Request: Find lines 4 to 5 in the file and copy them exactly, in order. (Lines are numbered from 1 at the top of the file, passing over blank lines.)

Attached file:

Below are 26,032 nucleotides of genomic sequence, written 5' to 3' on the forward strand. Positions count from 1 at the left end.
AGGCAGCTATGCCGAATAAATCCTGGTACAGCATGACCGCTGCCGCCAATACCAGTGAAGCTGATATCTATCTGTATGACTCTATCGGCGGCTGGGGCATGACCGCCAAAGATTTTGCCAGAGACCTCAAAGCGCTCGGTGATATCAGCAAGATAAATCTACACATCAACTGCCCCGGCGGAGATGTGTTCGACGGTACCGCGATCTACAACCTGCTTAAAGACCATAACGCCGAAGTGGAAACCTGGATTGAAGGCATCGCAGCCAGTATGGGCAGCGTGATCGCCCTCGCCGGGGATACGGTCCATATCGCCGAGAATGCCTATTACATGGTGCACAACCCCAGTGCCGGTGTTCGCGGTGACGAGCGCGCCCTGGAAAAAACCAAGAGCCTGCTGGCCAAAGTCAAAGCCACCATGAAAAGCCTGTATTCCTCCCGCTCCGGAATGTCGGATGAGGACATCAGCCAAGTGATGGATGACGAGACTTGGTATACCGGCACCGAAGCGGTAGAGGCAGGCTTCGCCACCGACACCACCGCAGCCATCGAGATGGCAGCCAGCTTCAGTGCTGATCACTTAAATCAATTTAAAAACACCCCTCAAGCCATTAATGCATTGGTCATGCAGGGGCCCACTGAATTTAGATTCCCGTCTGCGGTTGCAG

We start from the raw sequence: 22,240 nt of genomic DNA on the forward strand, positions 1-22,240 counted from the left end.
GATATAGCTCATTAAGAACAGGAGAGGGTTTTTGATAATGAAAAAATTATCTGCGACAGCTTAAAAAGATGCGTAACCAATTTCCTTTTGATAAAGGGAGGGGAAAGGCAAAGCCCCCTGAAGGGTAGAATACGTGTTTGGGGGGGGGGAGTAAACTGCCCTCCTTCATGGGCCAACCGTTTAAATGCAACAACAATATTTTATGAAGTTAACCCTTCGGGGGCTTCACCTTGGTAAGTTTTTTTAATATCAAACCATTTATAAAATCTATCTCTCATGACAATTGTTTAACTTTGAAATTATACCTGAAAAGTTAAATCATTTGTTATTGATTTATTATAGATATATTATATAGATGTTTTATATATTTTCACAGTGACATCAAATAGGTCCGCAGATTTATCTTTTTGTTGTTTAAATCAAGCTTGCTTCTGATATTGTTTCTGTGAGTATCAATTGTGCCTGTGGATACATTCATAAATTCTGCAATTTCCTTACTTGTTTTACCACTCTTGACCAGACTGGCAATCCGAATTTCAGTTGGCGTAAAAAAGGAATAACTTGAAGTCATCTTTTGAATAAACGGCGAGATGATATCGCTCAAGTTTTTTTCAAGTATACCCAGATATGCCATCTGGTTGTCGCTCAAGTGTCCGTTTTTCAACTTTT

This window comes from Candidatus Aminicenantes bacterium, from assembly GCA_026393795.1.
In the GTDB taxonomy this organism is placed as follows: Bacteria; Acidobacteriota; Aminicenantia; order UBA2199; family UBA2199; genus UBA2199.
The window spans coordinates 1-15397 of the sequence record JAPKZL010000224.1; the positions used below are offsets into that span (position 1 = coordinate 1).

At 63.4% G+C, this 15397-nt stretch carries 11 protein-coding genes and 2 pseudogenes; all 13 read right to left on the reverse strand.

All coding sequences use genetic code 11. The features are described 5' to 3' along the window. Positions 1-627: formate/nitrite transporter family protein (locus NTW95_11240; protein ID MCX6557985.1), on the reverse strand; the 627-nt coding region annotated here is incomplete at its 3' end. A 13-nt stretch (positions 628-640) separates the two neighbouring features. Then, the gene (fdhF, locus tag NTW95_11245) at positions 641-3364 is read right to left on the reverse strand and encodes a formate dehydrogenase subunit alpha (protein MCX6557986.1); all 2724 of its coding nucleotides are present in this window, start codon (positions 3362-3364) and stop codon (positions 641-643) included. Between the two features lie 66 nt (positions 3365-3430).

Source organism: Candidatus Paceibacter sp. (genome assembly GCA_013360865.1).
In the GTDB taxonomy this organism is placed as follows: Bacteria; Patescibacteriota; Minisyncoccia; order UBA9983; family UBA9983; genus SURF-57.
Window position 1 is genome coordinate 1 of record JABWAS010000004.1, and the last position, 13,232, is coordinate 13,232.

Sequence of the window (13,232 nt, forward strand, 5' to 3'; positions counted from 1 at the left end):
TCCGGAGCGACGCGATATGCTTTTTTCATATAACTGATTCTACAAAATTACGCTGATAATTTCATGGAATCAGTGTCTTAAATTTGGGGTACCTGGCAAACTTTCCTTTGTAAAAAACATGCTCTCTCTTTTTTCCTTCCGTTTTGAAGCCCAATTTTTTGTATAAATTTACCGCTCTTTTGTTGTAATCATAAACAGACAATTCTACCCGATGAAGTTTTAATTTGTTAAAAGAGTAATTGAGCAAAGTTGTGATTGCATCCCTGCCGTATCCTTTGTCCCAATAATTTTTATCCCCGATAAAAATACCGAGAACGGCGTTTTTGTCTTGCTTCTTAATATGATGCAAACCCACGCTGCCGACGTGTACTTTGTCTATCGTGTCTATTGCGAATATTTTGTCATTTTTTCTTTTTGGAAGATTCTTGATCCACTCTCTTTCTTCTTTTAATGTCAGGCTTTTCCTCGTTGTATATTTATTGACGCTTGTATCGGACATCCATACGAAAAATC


GATATAGCTCATTAAGAACAGGAGAGGGTTTTTGATAATGAAAAAATTATCTGCGACAGCTTAAAAAGATGCGTAACCAATTTCCTTTTGATAAAGGGAGGGGAAAGGCAAAGCCCCCTGAAGGGTAGAATACGTGTTTGGGGGGGGGGAGTAAACTGCCCTCCTTCATGGGCCAACCGTTTAAATGCAACAACAATATTTTATGAAGTTAACCCTTCGGGGGCTTCACCTTGGTAAGTTTTTTTAATATCAAACCATTTATAAAATCTATCTCTCATGACAATTGTTTAACTTTGAAATTATACCTGAAAAGTTAAATCATTTGTTATTGATTTATTATAGATATATTATATAGATGTTTTATATATTTTCACAGTGACATCAAATAGGTCCGCAGATTTATCTTTTTGTTGTTTAAATCAAGCTTGCTTCTGATATTGTTTCTGTGAGTATCAATTGTGCCTGTGGATACATTCATAAATTCTGCAATTTCCTTACTTGTTTTACCACTCTTGACCAGACTGGCAATCCGAATTTCAGTTGGCGTAAAAAAGGAATAACTTGAAGTCATCTTTTGAATAAACGGCGAGATGATATCGCTCAAGTTTTTTTCAAGTATACCCAGATATGCCATCTGGTTGTCGCTCAAGTGTCCGTTTTTCAACTTTT

This window comes from Candidatus Aminicenantes bacterium, from assembly GCA_026393795.1.